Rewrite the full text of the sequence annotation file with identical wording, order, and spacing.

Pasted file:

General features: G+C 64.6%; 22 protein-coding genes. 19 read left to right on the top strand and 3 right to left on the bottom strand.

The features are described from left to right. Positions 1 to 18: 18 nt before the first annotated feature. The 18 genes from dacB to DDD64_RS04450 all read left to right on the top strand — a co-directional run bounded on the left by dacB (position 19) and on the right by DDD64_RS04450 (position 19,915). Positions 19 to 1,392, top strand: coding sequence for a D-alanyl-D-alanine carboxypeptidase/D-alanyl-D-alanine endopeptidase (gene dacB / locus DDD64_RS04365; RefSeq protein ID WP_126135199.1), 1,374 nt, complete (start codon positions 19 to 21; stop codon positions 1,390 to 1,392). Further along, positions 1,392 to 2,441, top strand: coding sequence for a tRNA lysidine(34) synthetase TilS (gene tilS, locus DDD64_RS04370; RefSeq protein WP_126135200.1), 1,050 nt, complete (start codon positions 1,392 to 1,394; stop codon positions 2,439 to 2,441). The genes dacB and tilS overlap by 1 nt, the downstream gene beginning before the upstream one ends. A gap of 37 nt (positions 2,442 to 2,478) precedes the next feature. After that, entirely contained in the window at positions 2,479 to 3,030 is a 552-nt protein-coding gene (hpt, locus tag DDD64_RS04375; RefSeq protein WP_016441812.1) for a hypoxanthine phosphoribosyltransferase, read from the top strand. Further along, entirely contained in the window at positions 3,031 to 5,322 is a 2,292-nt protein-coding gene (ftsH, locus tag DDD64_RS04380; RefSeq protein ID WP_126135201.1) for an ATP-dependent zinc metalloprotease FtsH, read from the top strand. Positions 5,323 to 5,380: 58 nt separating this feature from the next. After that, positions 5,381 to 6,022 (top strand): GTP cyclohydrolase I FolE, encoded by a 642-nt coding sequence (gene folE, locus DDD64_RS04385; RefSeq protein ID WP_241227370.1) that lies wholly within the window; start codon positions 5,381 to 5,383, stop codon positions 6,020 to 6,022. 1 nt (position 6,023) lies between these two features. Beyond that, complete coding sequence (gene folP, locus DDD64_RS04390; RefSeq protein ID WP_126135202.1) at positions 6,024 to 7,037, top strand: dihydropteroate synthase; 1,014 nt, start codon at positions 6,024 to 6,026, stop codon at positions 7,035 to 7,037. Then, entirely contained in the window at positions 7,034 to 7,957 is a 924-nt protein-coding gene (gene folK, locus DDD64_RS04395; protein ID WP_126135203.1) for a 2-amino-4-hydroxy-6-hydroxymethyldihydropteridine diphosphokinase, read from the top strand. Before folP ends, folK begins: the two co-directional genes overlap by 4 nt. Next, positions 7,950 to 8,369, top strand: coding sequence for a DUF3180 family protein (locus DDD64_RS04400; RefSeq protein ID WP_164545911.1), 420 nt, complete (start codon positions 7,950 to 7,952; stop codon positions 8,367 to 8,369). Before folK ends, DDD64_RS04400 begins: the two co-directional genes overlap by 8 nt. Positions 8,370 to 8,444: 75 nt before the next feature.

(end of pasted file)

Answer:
General features: G+C 64.6%; 22 protein-coding genes. 19 read left to right on the top strand and 3 right to left on the bottom strand.

The features are described from left to right. Positions 1 to 18: 18 nt before the first annotated feature. The 18 genes from dacB to DDD64_RS04450 all read left to right on the top strand — a co-directional run bounded on the left by dacB (position 19) and on the right by DDD64_RS04450 (position 19,915). Positions 19 to 1,392, top strand: coding sequence for a D-alanyl-D-alanine carboxypeptidase/D-alanyl-D-alanine endopeptidase (gene dacB / locus DDD64_RS04365; RefSeq protein ID WP_126135199.1), 1,374 nt, complete (start codon positions 19 to 21; stop codon positions 1,390 to 1,392). Further along, positions 1,392 to 2,441, top strand: coding sequence for a tRNA lysidine(34) synthetase TilS (gene tilS, locus DDD64_RS04370; RefSeq protein WP_126135200.1), 1,050 nt, complete (start codon positions 1,392 to 1,394; stop codon positions 2,439 to 2,441). The genes dacB and tilS overlap by 1 nt, the downstream gene beginning before the upstream one ends. A gap of 37 nt (positions 2,442 to 2,478) precedes the next feature. After that, entirely contained in the window at positions 2,479 to 3,030 is a 552-nt protein-coding gene (hpt, locus tag DDD64_RS04375; RefSeq protein WP_016441812.1) for a hypoxanthine phosphoribosyltransferase, read from the top strand. Further along, entirely contained in the window at positions 3,031 to 5,322 is a 2,292-nt protein-coding gene (ftsH, locus tag DDD64_RS04380; RefSeq protein ID WP_126135201.1) for an ATP-dependent zinc metalloprotease FtsH, read from the top strand. Positions 5,323 to 5,380: 58 nt separating this feature from the next. After that, positions 5,381 to 6,022 (top strand): GTP cyclohydrolase I FolE, encoded by a 642-nt coding sequence (gene folE, locus DDD64_RS04385; RefSeq protein ID WP_241227370.1) that lies wholly within the window; start codon positions 5,381 to 5,383, stop codon positions 6,020 to 6,022. 1 nt (position 6,023) lies between these two features. Beyond that, complete coding sequence (gene folP, locus DDD64_RS04390; RefSeq protein ID WP_126135202.1) at positions 6,024 to 7,037, top strand: dihydropteroate synthase; 1,014 nt, start codon at positions 6,024 to 6,026, stop codon at positions 7,035 to 7,037. Then, entirely contained in the window at positions 7,034 to 7,957 is a 924-nt protein-coding gene (gene folK, locus DDD64_RS04395; protein ID WP_126135203.1) for a 2-amino-4-hydroxy-6-hydroxymethyldihydropteridine diphosphokinase, read from the top strand. Before folP ends, folK begins: the two co-directional genes overlap by 4 nt. Next, positions 7,950 to 8,369, top strand: coding sequence for a DUF3180 family protein (locus DDD64_RS04400; RefSeq protein ID WP_164545911.1), 420 nt, complete (start codon positions 7,950 to 7,952; stop codon positions 8,367 to 8,369). Before folK ends, DDD64_RS04400 begins: the two co-directional genes overlap by 8 nt. Positions 8,370 to 8,444: 75 nt before the next feature.